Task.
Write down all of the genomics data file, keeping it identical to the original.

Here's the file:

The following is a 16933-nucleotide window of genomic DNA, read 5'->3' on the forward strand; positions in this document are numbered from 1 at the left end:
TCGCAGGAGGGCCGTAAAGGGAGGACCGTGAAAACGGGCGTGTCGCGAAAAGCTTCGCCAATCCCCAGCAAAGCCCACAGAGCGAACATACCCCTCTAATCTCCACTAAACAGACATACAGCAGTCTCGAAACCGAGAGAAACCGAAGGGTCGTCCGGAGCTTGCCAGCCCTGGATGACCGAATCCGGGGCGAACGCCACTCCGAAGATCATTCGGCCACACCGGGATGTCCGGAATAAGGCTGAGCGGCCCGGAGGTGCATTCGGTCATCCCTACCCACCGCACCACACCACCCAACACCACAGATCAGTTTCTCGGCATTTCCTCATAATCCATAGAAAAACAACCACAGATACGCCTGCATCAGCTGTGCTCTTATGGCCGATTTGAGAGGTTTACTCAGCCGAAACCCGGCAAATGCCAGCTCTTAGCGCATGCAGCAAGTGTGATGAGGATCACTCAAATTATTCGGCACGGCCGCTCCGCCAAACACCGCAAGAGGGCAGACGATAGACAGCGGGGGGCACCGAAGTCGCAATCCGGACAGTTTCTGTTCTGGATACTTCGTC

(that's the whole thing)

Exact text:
The following is a 16933-nucleotide window of genomic DNA, read 5'->3' on the forward strand; positions in this document are numbered from 1 at the left end:
TCGCAGGAGGGCCGTAAAGGGAGGACCGTGAAAACGGGCGTGTCGCGAAAAGCTTCGCCAATCCCCAGCAAAGCCCACAGAGCGAACATACCCCTCTAATCTCCACTAAACAGACATACAGCAGTCTCGAAACCGAGAGAAACCGAAGGGTCGTCCGGAGCTTGCCAGCCCTGGATGACCGAATCCGGGGCGAACGCCACTCCGAAGATCATTCGGCCACACCGGGATGTCCGGAATAAGGCTGAGCGGCCCGGAGGTGCATTCGGTCATCCCTACCCACCGCACCACACCACCCAACACCACAGATCAGTTTCTCGGCATTTCCTCATAATCCATAGAAAAACAACCACAGATACGCCTGCATCAGCTGTGCTCTTATGGCCGATTTGAGAGGTTTACTCAGCCGAAACCCGGCAAATGCCAGCTCTTAGCGCATGCAGCAAGTGTGATGAGGATCACTCAAATTATTCGGCACGGCCGCTCCGCCAAACACCGCAAGAGGGCAGACGATAGACAGCGGGGGGCACCGAAGTCGCAATCCGGACAGTTTCTGTTCTGGATACTTCGTC